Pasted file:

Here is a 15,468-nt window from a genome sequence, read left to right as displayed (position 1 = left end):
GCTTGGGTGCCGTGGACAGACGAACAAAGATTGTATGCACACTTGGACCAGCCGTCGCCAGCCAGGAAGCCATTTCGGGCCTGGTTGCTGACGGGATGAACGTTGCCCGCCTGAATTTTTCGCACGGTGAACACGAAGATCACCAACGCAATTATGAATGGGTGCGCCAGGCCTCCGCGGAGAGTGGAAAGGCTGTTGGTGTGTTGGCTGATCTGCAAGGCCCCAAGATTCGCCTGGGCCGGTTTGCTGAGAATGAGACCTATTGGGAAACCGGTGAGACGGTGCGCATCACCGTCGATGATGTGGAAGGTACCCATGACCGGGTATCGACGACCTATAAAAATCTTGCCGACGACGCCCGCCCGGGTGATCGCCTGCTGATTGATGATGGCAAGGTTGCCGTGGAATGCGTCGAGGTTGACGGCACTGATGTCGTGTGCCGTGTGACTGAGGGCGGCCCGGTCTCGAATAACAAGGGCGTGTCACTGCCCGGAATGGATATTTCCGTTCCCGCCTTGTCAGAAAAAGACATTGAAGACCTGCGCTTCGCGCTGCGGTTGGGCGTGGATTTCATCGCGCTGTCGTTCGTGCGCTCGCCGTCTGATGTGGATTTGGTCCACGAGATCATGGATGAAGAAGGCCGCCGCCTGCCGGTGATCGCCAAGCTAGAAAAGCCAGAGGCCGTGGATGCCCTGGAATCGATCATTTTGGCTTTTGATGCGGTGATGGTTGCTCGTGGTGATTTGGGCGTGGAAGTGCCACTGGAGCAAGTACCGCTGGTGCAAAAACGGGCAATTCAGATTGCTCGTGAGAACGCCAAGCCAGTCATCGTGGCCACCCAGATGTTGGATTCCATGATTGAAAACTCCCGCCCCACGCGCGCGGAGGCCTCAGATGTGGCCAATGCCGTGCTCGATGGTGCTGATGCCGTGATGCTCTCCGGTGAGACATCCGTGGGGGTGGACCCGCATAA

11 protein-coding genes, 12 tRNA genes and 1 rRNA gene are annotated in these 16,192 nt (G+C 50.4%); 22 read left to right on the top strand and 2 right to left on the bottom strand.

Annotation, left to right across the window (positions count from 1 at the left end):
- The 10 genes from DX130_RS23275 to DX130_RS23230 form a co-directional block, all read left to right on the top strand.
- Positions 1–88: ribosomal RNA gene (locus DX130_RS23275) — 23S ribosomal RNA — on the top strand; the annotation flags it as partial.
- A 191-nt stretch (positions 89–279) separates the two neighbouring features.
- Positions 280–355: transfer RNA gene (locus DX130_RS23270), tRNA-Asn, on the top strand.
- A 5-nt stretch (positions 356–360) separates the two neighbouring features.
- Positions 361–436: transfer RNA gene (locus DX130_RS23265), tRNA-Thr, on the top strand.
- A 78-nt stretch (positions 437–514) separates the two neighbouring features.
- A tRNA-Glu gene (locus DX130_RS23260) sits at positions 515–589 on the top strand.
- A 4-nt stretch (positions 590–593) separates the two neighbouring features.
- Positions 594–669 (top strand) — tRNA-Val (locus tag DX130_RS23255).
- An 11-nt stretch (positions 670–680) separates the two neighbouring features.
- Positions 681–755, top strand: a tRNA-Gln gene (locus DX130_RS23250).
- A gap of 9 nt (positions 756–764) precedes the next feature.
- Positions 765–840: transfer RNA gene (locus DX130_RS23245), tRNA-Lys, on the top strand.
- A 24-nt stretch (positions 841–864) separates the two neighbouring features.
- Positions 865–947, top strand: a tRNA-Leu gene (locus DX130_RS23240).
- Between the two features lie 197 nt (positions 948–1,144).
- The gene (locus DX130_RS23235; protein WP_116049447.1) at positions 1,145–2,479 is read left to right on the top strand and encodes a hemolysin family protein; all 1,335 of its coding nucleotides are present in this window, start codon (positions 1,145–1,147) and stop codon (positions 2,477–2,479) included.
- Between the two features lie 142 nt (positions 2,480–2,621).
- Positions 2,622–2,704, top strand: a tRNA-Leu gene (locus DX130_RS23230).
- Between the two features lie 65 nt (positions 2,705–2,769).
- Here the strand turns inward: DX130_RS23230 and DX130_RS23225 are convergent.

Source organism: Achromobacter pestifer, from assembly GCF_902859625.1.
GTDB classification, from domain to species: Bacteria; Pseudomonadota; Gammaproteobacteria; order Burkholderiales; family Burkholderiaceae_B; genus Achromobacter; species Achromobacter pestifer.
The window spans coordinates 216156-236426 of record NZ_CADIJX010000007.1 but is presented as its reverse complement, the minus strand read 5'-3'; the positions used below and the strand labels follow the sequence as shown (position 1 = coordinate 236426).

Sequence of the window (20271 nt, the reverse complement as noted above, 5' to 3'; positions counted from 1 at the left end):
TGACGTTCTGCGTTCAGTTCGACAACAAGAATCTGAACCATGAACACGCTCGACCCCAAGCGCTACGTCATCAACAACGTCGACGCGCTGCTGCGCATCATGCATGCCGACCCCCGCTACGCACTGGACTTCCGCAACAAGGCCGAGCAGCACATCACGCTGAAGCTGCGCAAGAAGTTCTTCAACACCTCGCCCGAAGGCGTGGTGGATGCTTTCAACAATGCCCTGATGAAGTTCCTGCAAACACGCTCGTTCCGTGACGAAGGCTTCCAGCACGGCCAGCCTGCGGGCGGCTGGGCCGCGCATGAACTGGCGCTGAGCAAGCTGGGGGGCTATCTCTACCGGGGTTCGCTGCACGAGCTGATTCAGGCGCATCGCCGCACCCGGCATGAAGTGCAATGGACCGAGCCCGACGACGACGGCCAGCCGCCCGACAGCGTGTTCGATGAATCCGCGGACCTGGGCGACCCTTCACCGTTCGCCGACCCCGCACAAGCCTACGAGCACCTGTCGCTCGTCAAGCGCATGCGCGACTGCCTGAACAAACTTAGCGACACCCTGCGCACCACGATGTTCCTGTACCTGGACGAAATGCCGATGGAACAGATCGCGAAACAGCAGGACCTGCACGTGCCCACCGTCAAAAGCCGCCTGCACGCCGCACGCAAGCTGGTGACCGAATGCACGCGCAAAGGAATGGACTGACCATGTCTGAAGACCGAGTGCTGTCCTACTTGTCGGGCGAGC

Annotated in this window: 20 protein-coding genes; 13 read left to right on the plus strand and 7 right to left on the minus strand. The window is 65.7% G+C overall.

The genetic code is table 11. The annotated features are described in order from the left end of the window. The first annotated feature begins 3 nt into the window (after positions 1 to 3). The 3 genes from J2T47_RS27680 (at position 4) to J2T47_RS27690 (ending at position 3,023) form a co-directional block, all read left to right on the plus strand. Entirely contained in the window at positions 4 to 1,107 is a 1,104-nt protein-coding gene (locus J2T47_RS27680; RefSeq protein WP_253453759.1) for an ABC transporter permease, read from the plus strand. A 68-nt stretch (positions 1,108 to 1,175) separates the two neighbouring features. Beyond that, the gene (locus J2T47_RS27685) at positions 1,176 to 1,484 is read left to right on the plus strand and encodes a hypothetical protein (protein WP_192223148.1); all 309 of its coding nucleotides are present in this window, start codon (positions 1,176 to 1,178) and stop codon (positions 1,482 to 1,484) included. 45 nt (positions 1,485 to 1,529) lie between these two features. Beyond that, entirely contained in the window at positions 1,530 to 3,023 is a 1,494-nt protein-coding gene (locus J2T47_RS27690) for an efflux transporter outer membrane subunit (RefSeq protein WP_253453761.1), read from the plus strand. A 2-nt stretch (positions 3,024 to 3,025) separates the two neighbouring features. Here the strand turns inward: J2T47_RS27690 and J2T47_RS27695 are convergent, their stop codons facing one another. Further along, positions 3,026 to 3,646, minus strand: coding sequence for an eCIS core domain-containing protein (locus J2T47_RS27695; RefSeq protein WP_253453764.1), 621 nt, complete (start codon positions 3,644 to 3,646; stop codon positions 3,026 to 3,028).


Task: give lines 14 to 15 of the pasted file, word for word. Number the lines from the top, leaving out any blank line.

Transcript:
- Positions 594–669 (top strand) — tRNA-Val (locus tag DX130_RS23255).
- An 11-nt stretch (positions 670–680) separates the two neighbouring features.